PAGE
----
Moments of Inertia by Rachel Crawford

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DirectX 11 Framework

This post is about the framework code I’ve written as part of my Honours project application. The aim of the framework is to make working with DirectX 11 as painless as possible. I won’t actually discuss anything about my project in it. The framework will expand as the project goes on, hopefully blossoming into something other people might consider using, so taking stock when it’s in its most simple form is a pretty worthwhile blog post.

The Window

Window management works like it does in SFML. Sort of. That’s the goal, anyway.

dxf::Window window;
window.Create(640, 480, "DirectX Window");

while (window.IsOpen()) { // application main loop
	dxf::WindowEvent event;
	while (.window.PollEvent(event)) { // event processing loop
		switch (event.type) {
		case dxf::WindowEvent::Closed:
			window.Close();
			break;
		default:
			break;
		}
	}

	window.Clear(); // clear to black
	window.Bind(); // prepare to render

	// ... draw objects here ...

	window.Display(); // flip buffers
}

The dxf::Window manages the application’s DirectX device and a bunch of other DirectX objects which it creates, like a swap chain and render target1. Window::Create() sets up DirectX and the destructor cleans everything up, so the Window is the first thing an application using this framework needs to create before it gets on with important things.

Shaders

Currently there’s only vertex and pixel shaders. Setting up shaders is straightforward.

// Set up the simple vertex shader.
dxf::VertexShader simple_vs;
simple_vs.Create(m_window->GetDevice(), "shaders/simple_vs.hlsl", "main"));

This finds the shader code file and compiles it

Vertex shaders are special because they have an ID3D11InputLayout* associated with them. I used to have to set these up manually by filling out an array of D3D11_INPUT_ELEMENT_DESC structs and calling ID3D11Device::CreateInputLayout, which necessitates a tonne of pointless bespoke code which is a chore to write and easy to mess up2. Now, though, I use black magic in the form of shader reflection to automatically generate the input layout object as demonstrated here (thanks, Bobby Anguelov!), which eases the process greatly. I’m wondering what else I could do with shader reflection.

When it’s time to render, you just Bind the shader to the device context along with all the other objects.

There’s objects associated with shaders, too, such as Textures, Samplers, and ConstantBuffers, all currently rather skeletally implemented. I’m working on features as I come to need them.

Meshes

The Mesh class manages vertex and index buffers. Currently I don’t handle non-indexed meshes. To create a mesh (in this case, an indexed quad):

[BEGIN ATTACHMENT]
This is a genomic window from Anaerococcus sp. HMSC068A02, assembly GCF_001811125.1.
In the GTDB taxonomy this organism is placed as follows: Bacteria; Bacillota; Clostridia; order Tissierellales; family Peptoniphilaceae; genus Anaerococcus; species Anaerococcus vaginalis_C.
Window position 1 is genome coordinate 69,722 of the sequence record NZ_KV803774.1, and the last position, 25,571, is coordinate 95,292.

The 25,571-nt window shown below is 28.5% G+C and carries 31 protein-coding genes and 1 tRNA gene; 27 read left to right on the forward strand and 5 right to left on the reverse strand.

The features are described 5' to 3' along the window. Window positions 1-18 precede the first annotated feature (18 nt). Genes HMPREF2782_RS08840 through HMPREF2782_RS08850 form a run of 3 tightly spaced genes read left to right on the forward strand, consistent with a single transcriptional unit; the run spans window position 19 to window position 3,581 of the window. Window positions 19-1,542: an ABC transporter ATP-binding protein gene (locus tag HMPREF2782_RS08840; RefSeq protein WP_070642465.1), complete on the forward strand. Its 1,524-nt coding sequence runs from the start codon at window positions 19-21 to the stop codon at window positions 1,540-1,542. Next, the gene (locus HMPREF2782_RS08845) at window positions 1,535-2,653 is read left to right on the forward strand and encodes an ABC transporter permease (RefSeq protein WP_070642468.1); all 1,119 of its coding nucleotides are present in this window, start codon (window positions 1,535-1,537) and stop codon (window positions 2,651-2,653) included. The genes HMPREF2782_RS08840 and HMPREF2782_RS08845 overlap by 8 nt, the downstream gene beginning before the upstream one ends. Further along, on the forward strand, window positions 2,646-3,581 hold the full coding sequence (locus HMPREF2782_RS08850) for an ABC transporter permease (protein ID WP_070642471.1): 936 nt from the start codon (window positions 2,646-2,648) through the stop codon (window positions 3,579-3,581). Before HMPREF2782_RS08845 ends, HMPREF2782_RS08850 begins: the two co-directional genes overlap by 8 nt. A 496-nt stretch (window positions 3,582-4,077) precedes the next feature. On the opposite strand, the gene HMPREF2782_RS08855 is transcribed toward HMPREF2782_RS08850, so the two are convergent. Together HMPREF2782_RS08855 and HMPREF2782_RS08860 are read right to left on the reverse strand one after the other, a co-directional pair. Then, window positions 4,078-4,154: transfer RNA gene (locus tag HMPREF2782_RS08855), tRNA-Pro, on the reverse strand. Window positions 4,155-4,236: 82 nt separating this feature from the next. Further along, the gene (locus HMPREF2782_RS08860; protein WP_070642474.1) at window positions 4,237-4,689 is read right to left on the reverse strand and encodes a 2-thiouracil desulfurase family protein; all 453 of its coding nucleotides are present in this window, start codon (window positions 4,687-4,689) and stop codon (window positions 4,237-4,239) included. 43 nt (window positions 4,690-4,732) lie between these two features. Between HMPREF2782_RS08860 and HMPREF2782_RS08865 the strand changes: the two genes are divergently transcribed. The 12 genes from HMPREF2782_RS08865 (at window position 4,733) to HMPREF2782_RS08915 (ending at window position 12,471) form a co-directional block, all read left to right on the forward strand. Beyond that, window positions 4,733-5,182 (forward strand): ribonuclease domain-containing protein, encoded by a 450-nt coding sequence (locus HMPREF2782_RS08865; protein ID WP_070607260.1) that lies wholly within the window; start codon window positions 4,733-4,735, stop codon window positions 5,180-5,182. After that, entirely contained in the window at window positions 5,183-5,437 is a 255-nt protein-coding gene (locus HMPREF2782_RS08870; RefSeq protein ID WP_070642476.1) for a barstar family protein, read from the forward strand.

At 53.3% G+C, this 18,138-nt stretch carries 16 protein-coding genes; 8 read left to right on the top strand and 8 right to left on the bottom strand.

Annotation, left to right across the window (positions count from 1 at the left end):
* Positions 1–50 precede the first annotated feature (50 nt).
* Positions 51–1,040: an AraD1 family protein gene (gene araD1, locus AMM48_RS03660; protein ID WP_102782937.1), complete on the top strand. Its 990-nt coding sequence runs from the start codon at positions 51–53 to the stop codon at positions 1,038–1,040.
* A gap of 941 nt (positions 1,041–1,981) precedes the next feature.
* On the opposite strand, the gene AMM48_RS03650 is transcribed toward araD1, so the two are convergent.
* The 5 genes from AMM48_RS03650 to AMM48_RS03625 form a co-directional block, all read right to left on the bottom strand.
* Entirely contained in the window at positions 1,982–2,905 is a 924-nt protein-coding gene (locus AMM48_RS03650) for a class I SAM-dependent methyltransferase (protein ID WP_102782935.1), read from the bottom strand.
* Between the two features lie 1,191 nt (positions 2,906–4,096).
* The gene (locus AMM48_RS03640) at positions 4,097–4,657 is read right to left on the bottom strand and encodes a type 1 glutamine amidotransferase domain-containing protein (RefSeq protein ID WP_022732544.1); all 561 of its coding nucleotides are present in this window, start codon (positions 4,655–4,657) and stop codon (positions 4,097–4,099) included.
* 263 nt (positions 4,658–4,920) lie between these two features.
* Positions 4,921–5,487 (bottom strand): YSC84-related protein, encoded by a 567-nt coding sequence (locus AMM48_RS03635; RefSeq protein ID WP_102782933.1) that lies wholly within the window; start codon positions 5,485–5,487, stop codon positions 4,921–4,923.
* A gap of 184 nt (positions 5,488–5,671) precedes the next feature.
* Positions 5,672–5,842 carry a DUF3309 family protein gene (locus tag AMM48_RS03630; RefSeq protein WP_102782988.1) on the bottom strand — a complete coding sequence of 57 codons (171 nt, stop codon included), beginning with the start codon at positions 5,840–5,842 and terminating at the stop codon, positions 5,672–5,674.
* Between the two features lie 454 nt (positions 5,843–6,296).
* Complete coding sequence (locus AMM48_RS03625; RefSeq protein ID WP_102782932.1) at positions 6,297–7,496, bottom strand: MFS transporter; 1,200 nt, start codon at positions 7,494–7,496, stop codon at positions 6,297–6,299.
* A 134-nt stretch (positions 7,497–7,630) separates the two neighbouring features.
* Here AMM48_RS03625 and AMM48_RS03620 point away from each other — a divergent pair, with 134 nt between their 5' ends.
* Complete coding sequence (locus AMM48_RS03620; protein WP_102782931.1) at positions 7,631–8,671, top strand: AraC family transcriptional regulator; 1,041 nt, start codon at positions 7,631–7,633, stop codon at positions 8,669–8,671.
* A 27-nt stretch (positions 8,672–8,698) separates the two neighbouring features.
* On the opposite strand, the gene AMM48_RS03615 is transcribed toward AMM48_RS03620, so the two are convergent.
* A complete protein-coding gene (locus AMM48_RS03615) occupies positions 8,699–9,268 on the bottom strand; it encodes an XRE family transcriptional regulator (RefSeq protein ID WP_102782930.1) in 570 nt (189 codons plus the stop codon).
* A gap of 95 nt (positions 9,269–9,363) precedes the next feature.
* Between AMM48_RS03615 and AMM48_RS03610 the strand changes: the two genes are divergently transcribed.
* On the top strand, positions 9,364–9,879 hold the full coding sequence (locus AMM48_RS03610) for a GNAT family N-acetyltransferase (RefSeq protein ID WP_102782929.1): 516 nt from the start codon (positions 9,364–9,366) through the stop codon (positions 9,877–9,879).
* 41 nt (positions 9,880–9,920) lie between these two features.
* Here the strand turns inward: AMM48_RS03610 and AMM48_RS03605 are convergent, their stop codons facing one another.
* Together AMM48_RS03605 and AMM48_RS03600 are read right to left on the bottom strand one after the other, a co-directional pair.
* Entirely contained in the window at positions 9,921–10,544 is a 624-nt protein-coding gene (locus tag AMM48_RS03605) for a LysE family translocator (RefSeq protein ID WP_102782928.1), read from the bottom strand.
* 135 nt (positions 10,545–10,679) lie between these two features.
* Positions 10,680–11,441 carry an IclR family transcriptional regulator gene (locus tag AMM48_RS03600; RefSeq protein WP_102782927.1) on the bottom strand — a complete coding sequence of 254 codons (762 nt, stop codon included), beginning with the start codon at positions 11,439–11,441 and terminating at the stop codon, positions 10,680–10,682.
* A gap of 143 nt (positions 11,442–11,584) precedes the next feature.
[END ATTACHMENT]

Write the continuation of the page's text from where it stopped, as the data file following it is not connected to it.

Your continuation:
dxf::Mesh mesh;

unsigned quad_indices[6];
quad_indices[0] = 0; // bottom left
quad_indices[1] = 1; // top left
quad_indices[2] = 2; // top right
quad_indices[3] = 0; // bottom left
quad_indices[4] = 2; // top right
quad_indices[5] = 3; // bottom right

// Pass in the device, a pointer to the first index, and how many indices
// there are.
mesh.SetIndices(window->GetDevice(), quad_indices, 6);

// This structure should match up with the input structure used in the vertex 
// shader the mesh is rendered with otherwise weird not good things will happen.
struct Vertex {
	D3DXVECTOR3 position;
};

Vertex quad_verts[4];
quad_verts[0].position = D3DXVECTOR3(0.0f, 0.0f, 0.0f); // bottom left
quad_verts[1].position = D3DXVECTOR3(0.0f, 1.0f, 0.0f); // top left
quad_verts[2].position = D3DXVECTOR3(1.0f, 1.0f, 0.0f); // top right
quad_verts[3].position = D3DXVECTOR3(1.0f, 0.0f, 0.0f); // bottom right

// Pass in the device, a pointer to the first vertex, the size of each vertex, and
// how many vertices there are.
mesh.SetVertices(window->GetDevice(), &quad_verts[0], sizeof(quad_verts[0]), 4);

This abstracts away nitty-gritty DirectX code, which is nice.

Actually rendering the mesh isn’t quite the way I’d like it yet. I’d like the verbs to be something like ‘render [mesh] to [target]’ where target is an instance of some kind of RenderTarget class. For now the process is:

mesh.Bind(window->GetContext());
mesh.Draw(window->GetContext());

ImGui

There’s more to talk about but I’ll finish for now by talking about the GUI layer.

ImGui is where that nifty little ‘Test’ window comes from. ImGui is rad, and I wouldn’t know about it if not for a news post on Gamasutra a few months ago. I’ve not used it extensively yet so there might be drawbacks I’ve not yet spotted, but for my debug UI purposes it looks like the best option there is 3.

ImGui doesn’t do any rendering. You send it commands, it constructs lists of vertices, and you handle the rendering. You don’t even need to worry too much about how to do that, because there are examples which show how to write a renderer for DirectX, OpenGL or another environment which you can just copy into your codebase.

Example:

bool b = true;
ImGui::Begin("Test Window", &b);
	ImGui::Text("Hello");
ImGui::End();

ImGui is haphazardly integrated with the rest of my program at the moment and doesn’t yet make use of my useful framework code, so tidying that up is definitely a thing I want to do in the weeks ahead.

Next steps: actually implementing Honours project stuff…

  1. I’m planning to factor the render target out into a separate class which the Window will own an instance of. It’ll be possible to render to any given ‘RenderTarget’, then render that to the Window’s back buffer RenderTarget. All this might not be completely possible. 

  2. I tried some really horrible ways of getting around writing that annoying repetitive input layout code before I happened upon shader reflection. 

  3. I encountered a few problems while setting it up which I will try to write about (later) so that other people have a less frustrating time.